Upper and middle/mid-back pain and/or pain between the shoulder blades is common for individuals who spend long hours sitting or standing. Stress, tension, and repetitive movements can cause middle-back trigger points to develop. Symptoms occur anywhere from the neck’s base to the bottom of the rib cage. Trigger point development and reoccurrence can contribute to chronic upper and middle back pain. Injury Medical Chiropractic and Functional Medicine Clinic can release, relieve and help prevent trigger points through various therapies and treatment plans.
Table of Contents
Middle Back Trigger Points
The ribs attach to the sternum and adhere to and wrap around the back. Pain and sensation symptoms can radiate to other places where the nerve travels if a nerve in this area is pinched, irritated, or injured. The muscle groups of the chest region also have a significant role in middle back trigger point development. Tension in the chest muscles can overload the muscles of the mid-back region, causing tightness. This happens to individuals that release the trigger points in the mid-back muscles but fail to address the trigger points in the chest muscles, causing reactivation that could worsen the injury. Three muscle groups can cause trigger point referred pain between the shoulder blades include:
- Middle Trapezius
- Pectoralis Major
Rhomboid Trigger Points Between the Shoulder Blades
- The Rhomboid muscle group is found in the mid-back region, between the shoulder blades.
- These muscles attach along the spine and run diagonally downward to connect to the inside of the shoulder blade.
- The contraction causes the shoulder blades to retract and rotate.
- Trigger points only cause pain in the region of the muscle group.
- They can cause tenderness in the region and the spinous process or the bony tip extending from the lamina or part that can be felt when touching the back.
- The pain is often described as burning.
Rhomboid Trigger Symptoms
- A common symptom is superficial aching between the shoulder blades that individuals try to rub with their fingers to get relief.
- Intense pain can extend upward to the shoulder area above the blade and into the neck area.
- Individuals may hear or feel a crunching and snapping as they move the shoulder blades.
- The common rounded-shoulder and forward-head hunching posture are nearly always present in individuals with these trigger points.
Middle Trapezius Trigger Points
- The trapezius is the large, diamond-shaped muscle group that forms the base of the neck and upper back.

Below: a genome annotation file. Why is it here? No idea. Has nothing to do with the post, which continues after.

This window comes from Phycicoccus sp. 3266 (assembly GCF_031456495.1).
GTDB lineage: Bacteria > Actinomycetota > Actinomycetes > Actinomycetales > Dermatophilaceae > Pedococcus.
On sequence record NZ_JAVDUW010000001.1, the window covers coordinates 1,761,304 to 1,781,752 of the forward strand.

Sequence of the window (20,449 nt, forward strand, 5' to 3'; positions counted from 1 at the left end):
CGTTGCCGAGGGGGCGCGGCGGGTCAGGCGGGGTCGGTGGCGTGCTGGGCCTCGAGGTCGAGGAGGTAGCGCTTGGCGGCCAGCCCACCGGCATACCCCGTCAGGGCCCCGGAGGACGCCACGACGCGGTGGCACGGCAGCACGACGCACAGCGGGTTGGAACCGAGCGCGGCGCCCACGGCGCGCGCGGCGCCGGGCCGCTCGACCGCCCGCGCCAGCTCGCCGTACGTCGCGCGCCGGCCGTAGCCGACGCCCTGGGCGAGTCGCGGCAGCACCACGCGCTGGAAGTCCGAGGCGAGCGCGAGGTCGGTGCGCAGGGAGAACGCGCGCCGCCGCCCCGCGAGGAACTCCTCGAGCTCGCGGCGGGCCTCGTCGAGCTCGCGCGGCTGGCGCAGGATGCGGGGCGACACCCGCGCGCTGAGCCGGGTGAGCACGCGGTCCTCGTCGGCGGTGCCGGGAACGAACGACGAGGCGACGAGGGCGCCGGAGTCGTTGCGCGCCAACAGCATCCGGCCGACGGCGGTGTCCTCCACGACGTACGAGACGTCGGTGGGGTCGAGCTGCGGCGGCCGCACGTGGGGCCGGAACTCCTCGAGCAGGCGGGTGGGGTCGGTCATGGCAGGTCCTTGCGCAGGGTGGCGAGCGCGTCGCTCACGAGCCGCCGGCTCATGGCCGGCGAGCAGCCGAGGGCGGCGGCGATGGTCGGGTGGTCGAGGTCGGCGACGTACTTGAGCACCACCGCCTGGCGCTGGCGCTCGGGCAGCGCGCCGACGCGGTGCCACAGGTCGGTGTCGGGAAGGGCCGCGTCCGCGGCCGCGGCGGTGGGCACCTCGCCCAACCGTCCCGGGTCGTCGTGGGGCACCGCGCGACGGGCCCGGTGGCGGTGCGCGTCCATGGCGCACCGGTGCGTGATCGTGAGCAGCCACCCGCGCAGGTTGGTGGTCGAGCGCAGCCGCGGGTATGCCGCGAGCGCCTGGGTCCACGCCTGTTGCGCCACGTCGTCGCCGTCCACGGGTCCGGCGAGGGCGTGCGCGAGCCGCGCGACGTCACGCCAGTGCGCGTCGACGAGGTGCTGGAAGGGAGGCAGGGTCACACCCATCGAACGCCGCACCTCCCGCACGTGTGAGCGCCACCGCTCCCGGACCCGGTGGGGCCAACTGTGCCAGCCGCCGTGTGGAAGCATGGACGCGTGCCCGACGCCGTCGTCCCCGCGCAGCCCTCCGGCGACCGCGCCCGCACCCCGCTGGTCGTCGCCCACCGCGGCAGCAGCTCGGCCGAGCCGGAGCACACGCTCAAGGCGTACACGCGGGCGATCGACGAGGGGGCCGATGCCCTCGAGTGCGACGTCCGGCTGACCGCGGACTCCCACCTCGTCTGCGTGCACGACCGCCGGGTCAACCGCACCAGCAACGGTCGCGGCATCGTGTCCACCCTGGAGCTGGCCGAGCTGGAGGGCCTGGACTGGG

- It has attachment points at the bottom of the skull, along the spine, collarbone, and shoulder blade.
- When this muscle contracts, it moves the shoulder blade.
- Movements can also affect the neck and head region.
- Trigger points in the middle portion of this muscle refer to pain between the shoulder blades and the spine.
- Trigger points develop for several reasons, including unhealthy postures, stress, injuries, falls, and sleeping positions.
- Additionally, tension and added trigger points in the chest muscles can overload the Trapezius muscle fibers, causing trigger point development.
- It can be difficult to distinguish pain from the middle trapezius and rhomboid trigger points.
- Pain in the middle trapezius can have more of a burning sensation and often extends over the thoracic spine.
- The pain referral to the spine can activate secondary trigger points in the surrounding muscles.
Pectoralis Major Trigger Points
- The Pectoralis Major muscle group is the large, flat muscles in the upper chest region.
- The muscle has four overlapping sections that attach to the ribs, collarbone, chest bone, and upper arm at the shoulder.
- The muscle group contracts when pushing with the arms in front of the body and rotating the arms inward towards the trunk.
- Trigger points can radiate pain symptoms to the chest, shoulder, and breast regions.
- Numbness and/or pain can radiate down the inside of the arm and into the fingers.
- Trigger points in this muscle group can activate triggers in the upper back, causing pain symptoms between the shoulder blades.
Pectoralis Major Symptoms
- Individuals will present with chest pain, front shoulder pain, and pain traveling down the inside of the arm to the elbow.
- If referred pain occurs on the person’s left side, it can be similar to cardiac pain.
- Consult a cardiologist to rule out cardiac involvement before investigating trigger points.
- The pain will initially occur on one side of the chest but can spread to the other as it intensifies.
- In many, the pain is only experienced with the movement of the arms and goes away or decreases with rest.
- Simultaneous pain in the mid-back, between the shoulder blades, frequently occurs.
- In women, there may be nipple sensitivity and pain in the breast.
- The breast can become enlarged from the tension causing impaired lymphatic drainage.
Chiropractors treat myofascial pain syndromes such as myofascial trigger points or adhesions with various therapies. A chiropractor will locate trigger points by pressing muscle tissue or manipulating the muscle fibers. Once the trigger points have been found, treatment can include:
- Percussive Massage.
- MET techniques.
- Myofascial release techniques.
- Applied pressure to reduce pain gradually.
- Direct pressure upon the trigger point.
- Chiropractic adjustments.
- Targeted stretching.
- Health coaching.
Fighting Inflammation Naturally
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